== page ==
Use the money as seed to start a Wikimedia photo and graphics agency that would release its works under GFDL or public domain. My idea has to do with employing a network of professional freelance photographers and artists who would cover entertainment and cultural functions and news events such as trials, natural disasters, etc - anything that isn't generally being covered by government agencies and other public-domain media providers. Large format, hi-res versions of the photos, graphics and illustrations would be made immediately available to subscriber media outlets. Smaller, low-res versions of the works would immediately become available on the Commons for use in all Wikimedia projects, and after an interval of time, the large-format works would become available in the commons archive for all to use. This way something would get started that would in theory be self-sustaining. The idea of buying up copyrighted works is short-sighted. It would be throwing money a black hole to buy into a system that is against everything Wikipedia stands for. And anyway, copyrighted works will, theoretically, revert to public domain in the long run. --Wisekwai 16:05, 27 November 2006 (UTC)Reply

Eliminate fair use


Purchase the copyrights to some fair use images on Wikipedia, bringing it closer to being a free encyclopedia. --Gray Porpoise 22:04, 27 November 2006 (UTC)Reply

A genuinely free scientific journal


With $100 million in startup capital (or likely even a fraction), a journal could be started and funded. If scientists and researchers could be encouraged to publish here, we would be setting up a peer-reviewed, reliable, and free source of knowledge-exactly in line with Wiki's objectives. Seraphimblade 18:18, 28 November 2006 (UTC)Reply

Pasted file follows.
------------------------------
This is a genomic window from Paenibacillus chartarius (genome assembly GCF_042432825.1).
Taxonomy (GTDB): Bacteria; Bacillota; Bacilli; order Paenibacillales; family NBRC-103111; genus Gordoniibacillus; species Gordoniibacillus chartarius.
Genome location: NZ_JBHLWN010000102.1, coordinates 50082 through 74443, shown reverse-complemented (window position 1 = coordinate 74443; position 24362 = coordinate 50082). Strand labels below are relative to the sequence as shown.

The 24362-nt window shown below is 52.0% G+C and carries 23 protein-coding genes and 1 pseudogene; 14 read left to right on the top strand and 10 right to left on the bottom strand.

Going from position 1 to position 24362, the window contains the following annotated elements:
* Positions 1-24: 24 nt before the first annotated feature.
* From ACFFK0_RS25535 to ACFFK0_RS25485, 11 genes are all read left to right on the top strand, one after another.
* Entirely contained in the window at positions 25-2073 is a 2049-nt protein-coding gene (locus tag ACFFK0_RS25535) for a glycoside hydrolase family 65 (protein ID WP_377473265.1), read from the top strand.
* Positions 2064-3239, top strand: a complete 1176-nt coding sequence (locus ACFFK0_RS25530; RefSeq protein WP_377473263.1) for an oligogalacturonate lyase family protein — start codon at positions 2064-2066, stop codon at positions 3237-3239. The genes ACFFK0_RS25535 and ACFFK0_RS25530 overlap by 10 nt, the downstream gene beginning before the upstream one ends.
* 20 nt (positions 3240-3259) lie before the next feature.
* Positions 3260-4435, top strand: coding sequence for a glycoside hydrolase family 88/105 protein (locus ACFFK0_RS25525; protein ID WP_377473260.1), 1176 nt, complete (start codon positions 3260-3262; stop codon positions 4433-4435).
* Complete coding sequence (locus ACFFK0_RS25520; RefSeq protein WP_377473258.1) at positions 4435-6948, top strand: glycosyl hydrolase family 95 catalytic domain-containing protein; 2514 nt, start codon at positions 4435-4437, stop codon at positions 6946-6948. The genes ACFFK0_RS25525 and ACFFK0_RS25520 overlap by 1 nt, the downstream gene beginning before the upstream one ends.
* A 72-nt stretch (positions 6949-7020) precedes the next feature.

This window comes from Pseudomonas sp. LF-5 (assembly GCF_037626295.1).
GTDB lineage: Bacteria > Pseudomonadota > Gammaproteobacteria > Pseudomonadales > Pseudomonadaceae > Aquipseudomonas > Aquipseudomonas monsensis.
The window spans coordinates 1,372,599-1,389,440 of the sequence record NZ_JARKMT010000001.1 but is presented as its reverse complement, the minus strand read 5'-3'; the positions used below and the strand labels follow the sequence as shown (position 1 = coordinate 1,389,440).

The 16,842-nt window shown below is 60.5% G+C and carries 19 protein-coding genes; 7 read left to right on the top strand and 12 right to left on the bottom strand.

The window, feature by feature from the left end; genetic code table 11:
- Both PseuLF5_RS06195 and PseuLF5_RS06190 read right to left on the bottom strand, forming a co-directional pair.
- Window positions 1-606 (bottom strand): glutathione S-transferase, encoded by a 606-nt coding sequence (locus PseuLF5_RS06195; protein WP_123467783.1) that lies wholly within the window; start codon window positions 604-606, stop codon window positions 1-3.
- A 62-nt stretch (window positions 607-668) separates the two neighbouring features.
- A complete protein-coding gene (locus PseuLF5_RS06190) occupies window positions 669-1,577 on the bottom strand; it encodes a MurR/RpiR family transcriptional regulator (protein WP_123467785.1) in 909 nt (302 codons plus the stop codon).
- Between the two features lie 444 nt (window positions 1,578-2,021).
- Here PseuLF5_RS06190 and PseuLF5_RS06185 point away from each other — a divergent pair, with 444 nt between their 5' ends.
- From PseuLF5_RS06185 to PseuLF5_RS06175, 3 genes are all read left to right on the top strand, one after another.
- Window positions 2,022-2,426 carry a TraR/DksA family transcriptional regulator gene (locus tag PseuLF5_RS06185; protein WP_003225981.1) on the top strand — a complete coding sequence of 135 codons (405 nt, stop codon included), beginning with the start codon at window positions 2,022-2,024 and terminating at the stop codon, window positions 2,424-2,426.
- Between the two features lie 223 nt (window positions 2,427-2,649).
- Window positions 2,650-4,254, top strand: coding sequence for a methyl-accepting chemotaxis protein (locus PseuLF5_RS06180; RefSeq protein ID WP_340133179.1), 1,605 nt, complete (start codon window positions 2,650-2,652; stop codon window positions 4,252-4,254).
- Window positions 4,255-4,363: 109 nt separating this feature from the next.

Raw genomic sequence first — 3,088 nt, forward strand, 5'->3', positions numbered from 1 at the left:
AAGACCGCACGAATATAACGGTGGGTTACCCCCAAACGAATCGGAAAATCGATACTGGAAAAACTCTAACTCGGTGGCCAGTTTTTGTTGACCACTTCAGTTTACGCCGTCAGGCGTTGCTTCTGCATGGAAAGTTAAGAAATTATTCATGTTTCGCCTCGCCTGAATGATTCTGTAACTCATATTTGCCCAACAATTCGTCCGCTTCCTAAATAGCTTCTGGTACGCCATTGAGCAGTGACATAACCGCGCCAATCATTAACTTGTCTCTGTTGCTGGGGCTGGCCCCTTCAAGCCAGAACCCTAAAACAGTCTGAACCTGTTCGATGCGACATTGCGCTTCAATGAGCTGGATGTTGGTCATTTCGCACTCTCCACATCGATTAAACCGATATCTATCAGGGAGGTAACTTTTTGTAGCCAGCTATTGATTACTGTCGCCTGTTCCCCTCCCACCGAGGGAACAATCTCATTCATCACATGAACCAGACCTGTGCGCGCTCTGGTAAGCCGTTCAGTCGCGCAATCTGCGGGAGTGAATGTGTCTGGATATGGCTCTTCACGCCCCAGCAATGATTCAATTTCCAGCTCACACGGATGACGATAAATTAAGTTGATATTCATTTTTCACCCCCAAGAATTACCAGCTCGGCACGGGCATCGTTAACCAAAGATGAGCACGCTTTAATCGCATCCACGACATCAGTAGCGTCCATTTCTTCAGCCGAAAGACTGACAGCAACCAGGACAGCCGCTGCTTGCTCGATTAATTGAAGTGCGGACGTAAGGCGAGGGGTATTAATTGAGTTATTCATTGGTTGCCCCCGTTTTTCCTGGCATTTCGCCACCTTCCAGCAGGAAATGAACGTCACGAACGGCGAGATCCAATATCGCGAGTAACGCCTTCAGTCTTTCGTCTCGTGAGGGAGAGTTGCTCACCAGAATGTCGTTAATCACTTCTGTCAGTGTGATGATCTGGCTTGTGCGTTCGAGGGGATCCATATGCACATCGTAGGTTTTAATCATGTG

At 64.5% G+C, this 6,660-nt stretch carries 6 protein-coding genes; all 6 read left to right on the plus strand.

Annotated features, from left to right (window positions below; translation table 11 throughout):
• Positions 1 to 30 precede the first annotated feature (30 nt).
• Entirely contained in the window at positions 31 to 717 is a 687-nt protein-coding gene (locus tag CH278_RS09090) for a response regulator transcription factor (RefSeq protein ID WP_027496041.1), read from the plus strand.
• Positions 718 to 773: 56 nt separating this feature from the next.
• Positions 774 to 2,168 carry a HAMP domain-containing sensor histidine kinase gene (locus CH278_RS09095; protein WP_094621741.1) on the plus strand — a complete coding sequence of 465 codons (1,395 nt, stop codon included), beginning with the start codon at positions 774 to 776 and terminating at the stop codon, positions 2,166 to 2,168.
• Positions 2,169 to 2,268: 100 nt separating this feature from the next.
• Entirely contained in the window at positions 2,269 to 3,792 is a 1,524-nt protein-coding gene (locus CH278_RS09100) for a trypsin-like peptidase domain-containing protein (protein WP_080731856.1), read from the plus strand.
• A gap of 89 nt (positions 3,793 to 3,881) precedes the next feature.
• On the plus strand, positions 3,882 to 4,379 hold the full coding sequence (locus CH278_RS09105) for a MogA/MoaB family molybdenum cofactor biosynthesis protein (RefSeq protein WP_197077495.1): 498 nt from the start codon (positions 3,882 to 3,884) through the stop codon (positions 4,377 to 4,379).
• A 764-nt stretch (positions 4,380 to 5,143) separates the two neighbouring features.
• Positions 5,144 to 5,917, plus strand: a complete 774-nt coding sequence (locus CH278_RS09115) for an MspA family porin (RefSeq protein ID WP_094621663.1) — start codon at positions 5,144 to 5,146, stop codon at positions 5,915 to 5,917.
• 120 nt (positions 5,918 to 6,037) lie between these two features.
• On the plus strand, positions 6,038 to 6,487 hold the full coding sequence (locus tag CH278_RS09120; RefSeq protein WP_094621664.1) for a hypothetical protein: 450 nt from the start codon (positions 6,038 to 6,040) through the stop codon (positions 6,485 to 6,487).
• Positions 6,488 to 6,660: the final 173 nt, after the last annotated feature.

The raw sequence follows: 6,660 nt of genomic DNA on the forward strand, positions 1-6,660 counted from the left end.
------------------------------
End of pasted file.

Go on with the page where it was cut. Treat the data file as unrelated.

Folkways & GlobalSound? — The preceding unsigned comment was added by Chaizzilla (talk) 18:29, 30 November 2006 (UTC)Reply

US Foreign Service Institute language courses


When it comes to foreign language self-study materials for English speakers, the gold standard is the courses prepared by the US Foreign Service Institute for the training of diplomats and their families. They are fantastic; easily the best I've seen.

Copies of all of these courses are available from the US National Technical Information Service, but the cost is out of reach for many learners (for example, the complete course in spoken Mandarin Chinese will run you over $1000.) But works prepared by the US government are ineligible for copyright protection, at least in the US -- the fees the NTIS charges, in theory, are only to cover its costs in duplicating the materials. And commercial vendors have taken advantage of this, purchasing the materials from NTIS, reformatting them trivially, and marketing them to the public, usually at prices similar to those of NTIS.